Monkeyluv: And Other Essays on Our Lives as Animals, by Robert M. Sapolsky was a fantastic, educational, funny, well-written book. I absolutely loved it. When it isn't brand-new and it comes down in price, I will buy my own copy to keep (this one was from the library).

Sapolsky is a neurobiologist at Stanford who studies stress hormones and their effect on health. He does field work with baboons in east Africa (detailed more in A Primate's Memoir, which I blogged about here).

In this collection of essays, originally written for magazines like Natural History, Discover, and Men's Health, he writes about our genes and how they interact with our environment. He explains things like why people who think nature always trumps nuture are wrong (or don't know how genes work), depression and PTSD and how a susceptibility for these disorders can be inherited (but not always developed), sexual attraction, dreams, cross-cultural religious patterns, Munchausen's by proxy, and more.

Since the essays were originally written for popular magazines, they are short and very readable. At the end of every essay, he's added a nice "further reading" section that tells you about the research about this issue, more technical works you may want to read, and interesting asides.

This is the kind of popular science we need to see a LOT more. It doesn't oversimplify the issues, but it doesn't bore the reader.

I could go on and gush about every single essay, but I'll stop here and just tell you to read the book if you're at all interested in your biology and your environment and health. Or recent scientific studies on any of these issues.

On "The Stay-At-Home Mystique"

After thinking about it a bit, I don't think there's much I can add to Naomi's critique of Rebecca Traister's Salon article, "The Stay-At-Home Mystique".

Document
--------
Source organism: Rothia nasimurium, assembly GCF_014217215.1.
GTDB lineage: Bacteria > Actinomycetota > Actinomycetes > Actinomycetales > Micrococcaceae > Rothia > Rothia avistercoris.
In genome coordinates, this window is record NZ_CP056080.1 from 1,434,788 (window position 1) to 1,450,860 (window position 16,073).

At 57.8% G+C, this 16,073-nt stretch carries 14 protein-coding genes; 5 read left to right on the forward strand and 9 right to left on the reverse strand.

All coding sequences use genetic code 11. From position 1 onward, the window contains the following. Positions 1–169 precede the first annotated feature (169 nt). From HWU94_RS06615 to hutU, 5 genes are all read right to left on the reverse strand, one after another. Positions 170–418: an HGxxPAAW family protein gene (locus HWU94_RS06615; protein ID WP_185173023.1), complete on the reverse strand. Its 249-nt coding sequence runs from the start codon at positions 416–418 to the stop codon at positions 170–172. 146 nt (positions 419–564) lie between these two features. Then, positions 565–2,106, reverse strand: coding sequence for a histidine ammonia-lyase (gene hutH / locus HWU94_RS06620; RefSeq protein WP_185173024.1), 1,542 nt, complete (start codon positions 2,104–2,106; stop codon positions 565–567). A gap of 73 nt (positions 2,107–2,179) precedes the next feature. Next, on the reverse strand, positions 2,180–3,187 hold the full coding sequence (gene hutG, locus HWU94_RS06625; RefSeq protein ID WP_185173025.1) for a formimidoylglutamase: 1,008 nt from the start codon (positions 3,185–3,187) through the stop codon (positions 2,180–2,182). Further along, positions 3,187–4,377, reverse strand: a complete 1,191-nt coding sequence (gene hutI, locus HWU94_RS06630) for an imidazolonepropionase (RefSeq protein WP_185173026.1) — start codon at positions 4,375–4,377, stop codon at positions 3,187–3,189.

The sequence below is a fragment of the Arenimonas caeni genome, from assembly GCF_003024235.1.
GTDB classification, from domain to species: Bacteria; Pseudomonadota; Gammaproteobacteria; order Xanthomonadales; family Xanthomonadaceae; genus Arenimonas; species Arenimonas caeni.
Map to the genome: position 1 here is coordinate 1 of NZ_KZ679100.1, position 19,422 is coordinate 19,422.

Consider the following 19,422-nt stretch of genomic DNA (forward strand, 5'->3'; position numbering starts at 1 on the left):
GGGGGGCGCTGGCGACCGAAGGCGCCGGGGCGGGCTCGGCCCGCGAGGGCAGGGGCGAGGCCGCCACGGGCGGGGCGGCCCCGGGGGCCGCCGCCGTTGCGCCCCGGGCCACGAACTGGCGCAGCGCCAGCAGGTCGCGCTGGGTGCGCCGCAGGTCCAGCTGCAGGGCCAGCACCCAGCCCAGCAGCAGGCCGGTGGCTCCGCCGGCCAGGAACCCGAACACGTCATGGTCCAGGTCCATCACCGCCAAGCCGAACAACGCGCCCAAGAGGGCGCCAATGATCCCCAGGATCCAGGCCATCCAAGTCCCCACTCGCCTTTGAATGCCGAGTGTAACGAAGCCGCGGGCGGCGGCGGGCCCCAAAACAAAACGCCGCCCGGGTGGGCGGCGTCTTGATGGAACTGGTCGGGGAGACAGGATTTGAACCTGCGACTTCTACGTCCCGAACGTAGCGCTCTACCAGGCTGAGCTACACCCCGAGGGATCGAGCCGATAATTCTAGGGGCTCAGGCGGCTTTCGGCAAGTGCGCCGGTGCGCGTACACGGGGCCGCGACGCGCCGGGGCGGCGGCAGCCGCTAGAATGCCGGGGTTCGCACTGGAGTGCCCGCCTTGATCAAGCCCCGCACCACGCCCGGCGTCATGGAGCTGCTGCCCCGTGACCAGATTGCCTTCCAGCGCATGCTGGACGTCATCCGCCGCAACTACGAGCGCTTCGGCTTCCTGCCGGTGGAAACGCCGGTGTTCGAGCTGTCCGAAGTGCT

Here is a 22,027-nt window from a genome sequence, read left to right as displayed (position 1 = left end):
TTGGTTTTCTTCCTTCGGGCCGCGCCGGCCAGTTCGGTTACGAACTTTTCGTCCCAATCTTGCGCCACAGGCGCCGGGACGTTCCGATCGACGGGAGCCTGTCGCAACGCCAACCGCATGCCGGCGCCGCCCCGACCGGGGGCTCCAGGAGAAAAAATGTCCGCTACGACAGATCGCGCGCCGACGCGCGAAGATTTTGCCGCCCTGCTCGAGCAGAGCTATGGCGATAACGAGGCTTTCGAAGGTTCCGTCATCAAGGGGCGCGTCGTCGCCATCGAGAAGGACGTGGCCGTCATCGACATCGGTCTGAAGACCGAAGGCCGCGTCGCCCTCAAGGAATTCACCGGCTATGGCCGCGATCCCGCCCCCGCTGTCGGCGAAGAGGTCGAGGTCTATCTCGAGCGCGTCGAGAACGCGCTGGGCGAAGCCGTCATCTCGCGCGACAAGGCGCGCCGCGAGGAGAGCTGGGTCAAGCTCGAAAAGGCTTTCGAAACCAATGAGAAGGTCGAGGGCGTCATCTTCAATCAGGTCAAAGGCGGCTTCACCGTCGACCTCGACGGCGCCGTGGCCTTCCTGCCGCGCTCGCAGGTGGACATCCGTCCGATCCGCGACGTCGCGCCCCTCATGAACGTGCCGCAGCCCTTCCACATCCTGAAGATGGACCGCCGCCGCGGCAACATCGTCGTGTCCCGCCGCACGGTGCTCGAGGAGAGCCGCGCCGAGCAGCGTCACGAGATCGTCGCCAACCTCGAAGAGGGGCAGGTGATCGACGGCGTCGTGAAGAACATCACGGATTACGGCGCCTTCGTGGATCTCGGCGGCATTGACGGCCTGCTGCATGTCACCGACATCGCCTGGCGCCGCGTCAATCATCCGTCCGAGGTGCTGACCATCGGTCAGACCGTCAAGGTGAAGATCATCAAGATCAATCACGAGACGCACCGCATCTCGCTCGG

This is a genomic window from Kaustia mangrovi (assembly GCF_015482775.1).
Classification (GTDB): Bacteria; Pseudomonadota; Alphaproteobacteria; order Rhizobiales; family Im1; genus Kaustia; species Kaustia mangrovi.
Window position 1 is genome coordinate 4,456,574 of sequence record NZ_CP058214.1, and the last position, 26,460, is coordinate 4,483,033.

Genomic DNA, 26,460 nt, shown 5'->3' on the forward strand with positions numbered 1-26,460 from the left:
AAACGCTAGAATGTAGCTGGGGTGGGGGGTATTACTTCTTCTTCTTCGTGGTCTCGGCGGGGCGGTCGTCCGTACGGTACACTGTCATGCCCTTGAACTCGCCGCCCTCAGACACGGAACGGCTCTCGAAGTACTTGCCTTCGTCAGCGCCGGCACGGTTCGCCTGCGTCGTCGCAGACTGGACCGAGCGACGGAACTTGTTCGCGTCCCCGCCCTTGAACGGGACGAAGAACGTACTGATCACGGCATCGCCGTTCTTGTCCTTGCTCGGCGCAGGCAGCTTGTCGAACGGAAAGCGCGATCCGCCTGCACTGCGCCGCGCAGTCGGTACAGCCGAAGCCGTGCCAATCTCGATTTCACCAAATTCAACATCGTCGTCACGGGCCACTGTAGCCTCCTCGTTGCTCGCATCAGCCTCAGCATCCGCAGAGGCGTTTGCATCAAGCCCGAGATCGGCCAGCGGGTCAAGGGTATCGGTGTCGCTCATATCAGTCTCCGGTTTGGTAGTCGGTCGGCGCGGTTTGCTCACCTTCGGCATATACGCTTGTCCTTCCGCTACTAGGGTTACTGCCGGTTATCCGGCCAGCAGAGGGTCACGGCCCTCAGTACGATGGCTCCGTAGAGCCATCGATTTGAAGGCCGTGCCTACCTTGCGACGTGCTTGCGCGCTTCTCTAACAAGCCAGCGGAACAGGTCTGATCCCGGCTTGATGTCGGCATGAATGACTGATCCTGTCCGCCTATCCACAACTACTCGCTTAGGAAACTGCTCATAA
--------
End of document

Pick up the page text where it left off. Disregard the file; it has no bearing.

Like Naomi, I'm annoyed by both the author and the woman interviewed. It would have been nice if the editor from Total 180! magazine had answered Traister with some insight into the financial and cultural pressures that induce some women to stay home, rather than implying that if mothers didn't, all kinds of modern weirdness would ensue: kids joining gangs and participating in sexual activities in elementary school.

And Traister could have thought of some more interesting questions rather than just stirring the "Mommy Wars" pot with The Feminine Mystique. And still, nobody mentions Peskowitz's definitive work on this very topic. I really don't get it.

One part that did stick in my mind (and my craw) was the magazine editor's vague notion of a prehistoric matriarchy, as exemplified by Marion Zimmer Bradley's fantasy classic The Mists of Avalon. And although this was obviously a fumble in the dark for a relevant reference, more recent feminist writings, including one by The-Goddess in the last Carnival of Feminists shows that this idea is far from lost in the mists of the past. And that will be a subject for a future post.